Six to Nine Months Before Publication
Six to Nine Months Before Publication—The Frenzy Intensifies
The copy-edited manuscript returns. Both editor and writer go over it. They make necessary changes on the manuscript and return it to the production department. The legal department produces a copyright page for the book and gives it to the production department so that the copyright page can be included in the galley proofs. The production department adds or reserves space for additional front and back matter, for every thing from fly pages and title pages to publisher ads, in the manuscript. The production editor sends out the finished copy-edited manuscript to a typesetting company. Depending on the format the publisher provides, the typesetter will either scan the paper manuscript or load the electronic file for the book and produce galley pages. In certain cases, the book goes to a book designer as well, so it can have special layouts and lovely type design, though many books just use a standard house style. Because of the way books are produced, the number of pages for the final layout has to be a multiple of sixteen, including all front matter and back matter, whether present or prospective, and the book itself. If somebody goofs up, either by counting wrong or by not producing material that had a place held for it in the galley stage, you’ll see blank pages in the finished book that don’t appear to serve any useful purpose. Meanwhile, the copy for the cover shows up. The editor and writer will, with the approval of the publisher and copy chief, rewrite it and/or approve it. The cover copy goes to the art department. The art department will unite the art they’ve commissioned based on the cover memo from the editor plus input from an art meeting with the publisher, editor-in-chief, and the editor, and lettering, along with mundane things like an ISBN and a price (or several, for Canada and anywhere else they plan to distribute the book) and two bar codes (one for the EAN, which is scanned by supermarkets and reads prices only, and one for the ISBN which reads book number and price) with the copy, to produce a cover proof. These days, covers are often printed on both sides (cover 1—the front cover, cover 2—the inside front cover, cover 3—the inside back cover, cover 4— the outside back cover), so cover 2 and 3 material is proofed as well. This initial proof goes around the office to be looked at, proofread, and commented upon. Everyone involved—publisher, editorial director, editor, art director, copy chief, editor, production editor—puts in their two cents’ worth and signs off on the proof. A copy of these signatures is kept for finger-pointing later in case of errors.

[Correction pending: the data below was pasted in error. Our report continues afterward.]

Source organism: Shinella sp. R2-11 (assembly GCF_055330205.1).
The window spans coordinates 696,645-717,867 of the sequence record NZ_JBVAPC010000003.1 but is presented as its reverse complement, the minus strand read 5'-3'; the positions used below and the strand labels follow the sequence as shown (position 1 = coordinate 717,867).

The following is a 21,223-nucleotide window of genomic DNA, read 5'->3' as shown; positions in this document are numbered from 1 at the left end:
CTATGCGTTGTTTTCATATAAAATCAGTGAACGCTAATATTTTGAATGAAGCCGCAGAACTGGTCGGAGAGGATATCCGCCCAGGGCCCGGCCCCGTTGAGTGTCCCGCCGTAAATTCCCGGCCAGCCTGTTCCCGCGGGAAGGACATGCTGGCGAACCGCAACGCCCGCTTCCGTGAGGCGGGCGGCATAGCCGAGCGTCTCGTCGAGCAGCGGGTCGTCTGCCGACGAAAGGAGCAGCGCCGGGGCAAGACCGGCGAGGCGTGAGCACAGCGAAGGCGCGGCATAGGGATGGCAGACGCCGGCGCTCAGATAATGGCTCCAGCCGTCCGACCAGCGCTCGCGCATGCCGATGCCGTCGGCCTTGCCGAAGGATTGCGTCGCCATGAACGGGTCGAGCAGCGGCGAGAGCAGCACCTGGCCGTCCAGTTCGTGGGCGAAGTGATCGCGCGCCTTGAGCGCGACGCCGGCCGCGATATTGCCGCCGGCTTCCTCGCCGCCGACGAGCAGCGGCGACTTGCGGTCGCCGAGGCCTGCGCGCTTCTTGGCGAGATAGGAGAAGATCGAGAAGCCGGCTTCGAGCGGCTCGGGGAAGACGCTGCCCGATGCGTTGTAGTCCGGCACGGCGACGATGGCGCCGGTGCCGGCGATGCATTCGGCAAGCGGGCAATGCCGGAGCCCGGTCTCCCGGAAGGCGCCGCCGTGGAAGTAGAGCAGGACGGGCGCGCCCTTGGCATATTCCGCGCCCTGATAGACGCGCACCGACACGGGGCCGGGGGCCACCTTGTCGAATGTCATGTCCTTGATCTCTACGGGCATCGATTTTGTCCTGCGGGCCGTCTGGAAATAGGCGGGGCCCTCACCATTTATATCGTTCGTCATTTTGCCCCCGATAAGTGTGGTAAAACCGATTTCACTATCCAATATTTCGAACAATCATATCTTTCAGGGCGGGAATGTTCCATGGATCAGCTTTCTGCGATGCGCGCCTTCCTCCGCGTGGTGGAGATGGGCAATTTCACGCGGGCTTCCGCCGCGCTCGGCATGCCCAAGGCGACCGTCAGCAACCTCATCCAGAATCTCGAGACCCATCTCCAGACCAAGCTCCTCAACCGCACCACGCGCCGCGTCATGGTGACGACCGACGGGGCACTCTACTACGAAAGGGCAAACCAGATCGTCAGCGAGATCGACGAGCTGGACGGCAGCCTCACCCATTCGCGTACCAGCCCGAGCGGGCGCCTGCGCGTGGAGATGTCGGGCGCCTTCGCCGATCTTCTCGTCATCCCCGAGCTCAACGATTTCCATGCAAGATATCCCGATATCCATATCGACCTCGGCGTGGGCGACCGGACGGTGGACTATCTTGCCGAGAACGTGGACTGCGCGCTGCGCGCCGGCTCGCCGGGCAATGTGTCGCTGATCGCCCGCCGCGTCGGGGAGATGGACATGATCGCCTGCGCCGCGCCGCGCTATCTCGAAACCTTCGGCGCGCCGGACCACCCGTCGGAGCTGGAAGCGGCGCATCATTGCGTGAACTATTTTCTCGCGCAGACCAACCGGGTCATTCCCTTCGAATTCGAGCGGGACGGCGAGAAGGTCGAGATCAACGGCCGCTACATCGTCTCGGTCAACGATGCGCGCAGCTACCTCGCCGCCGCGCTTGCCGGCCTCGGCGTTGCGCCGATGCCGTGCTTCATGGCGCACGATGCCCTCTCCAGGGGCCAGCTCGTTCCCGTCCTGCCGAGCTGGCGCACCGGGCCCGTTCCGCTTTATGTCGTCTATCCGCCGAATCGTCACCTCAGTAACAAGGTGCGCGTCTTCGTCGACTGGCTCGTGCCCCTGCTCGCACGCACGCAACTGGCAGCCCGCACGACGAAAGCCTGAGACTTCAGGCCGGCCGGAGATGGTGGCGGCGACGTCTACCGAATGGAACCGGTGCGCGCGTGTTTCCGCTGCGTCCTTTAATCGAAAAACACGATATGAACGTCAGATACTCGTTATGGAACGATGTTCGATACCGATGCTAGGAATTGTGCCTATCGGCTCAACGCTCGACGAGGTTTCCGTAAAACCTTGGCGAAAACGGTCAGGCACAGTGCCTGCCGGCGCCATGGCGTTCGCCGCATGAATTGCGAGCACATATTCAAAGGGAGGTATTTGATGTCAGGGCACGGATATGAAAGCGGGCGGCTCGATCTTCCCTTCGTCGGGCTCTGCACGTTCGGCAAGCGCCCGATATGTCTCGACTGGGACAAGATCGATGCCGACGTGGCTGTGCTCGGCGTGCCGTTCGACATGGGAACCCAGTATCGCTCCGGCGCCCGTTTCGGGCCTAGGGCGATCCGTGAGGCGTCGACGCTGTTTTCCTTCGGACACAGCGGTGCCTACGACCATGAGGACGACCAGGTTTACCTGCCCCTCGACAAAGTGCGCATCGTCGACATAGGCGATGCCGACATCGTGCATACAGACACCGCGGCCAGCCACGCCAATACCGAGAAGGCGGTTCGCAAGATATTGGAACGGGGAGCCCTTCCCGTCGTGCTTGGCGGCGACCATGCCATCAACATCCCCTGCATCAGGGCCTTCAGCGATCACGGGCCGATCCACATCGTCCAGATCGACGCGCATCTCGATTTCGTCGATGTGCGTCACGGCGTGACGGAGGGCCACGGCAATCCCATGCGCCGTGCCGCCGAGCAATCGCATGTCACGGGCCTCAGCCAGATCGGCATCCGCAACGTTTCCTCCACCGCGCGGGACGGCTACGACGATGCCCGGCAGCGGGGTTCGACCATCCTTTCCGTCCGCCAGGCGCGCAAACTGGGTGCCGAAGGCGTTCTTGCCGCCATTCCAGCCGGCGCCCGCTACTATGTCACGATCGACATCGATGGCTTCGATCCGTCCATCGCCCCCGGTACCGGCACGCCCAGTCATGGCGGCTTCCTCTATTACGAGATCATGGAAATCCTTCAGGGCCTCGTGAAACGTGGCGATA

Meanwhile, the marketing department has been writing copy for the monthly or seasonal catalogue that accounts will get along with the cover flats (literally flat covers, with no book attached). The catalogue includes information about advertising and marketing plans, estimated print runs for lead titles, planned media coverage, sweepstakes or giveaways, whether prepackaged displays will be available and what they’ll consist of, information about author tours, whether galleys will be available, how many and what kind, where the author lives, quotes from reviews of the author’s previous books, or, in the case of a paperback release of a trade edition or a reissue, quotes from reviews about this book. Everything out of the ordinary to promote a book will require at least one meeting between the marketing people and the editor-in-chief and publisher to produce that decision. The catalogue will also include a picture of each book’s cover and a short synopsis of its contents. The proofs for this are circulated for proofreading and are signed. Any additional sales material or special kits for books to be released that month are circulated for proofreading. Again, the signatures are filed for later finger-pointing.
The art department circulates final copies of cover flats, printed at the cover factory on the same sort of stock that will be used for the actual cover flats. By this point, with a few small exceptions (changing foil color, for example, to improve readability) corrections to a cover are very expensive. It costs serious money to make color separations, and to carve the dies for foiling, embossing, and die-cutting, and then to produce the flats. Corrections can mean all of that has to be redone. It’s far better to catch errors before this stage. Too many errors, and the art and production departments get cranky, and editors start getting chewed out. Just for the record, the major rule of publishing is that everything is the editor’s fault. Even when a piece of cover art went through a major publisher’s system with a heroine with three arms (not surprisingly, she had two in the book), it wasn’t the artist’s fault for screwing up the painting, or the art director’s fault for laying it out without checking it against the art memo. It was the editor’s fault for not noticing.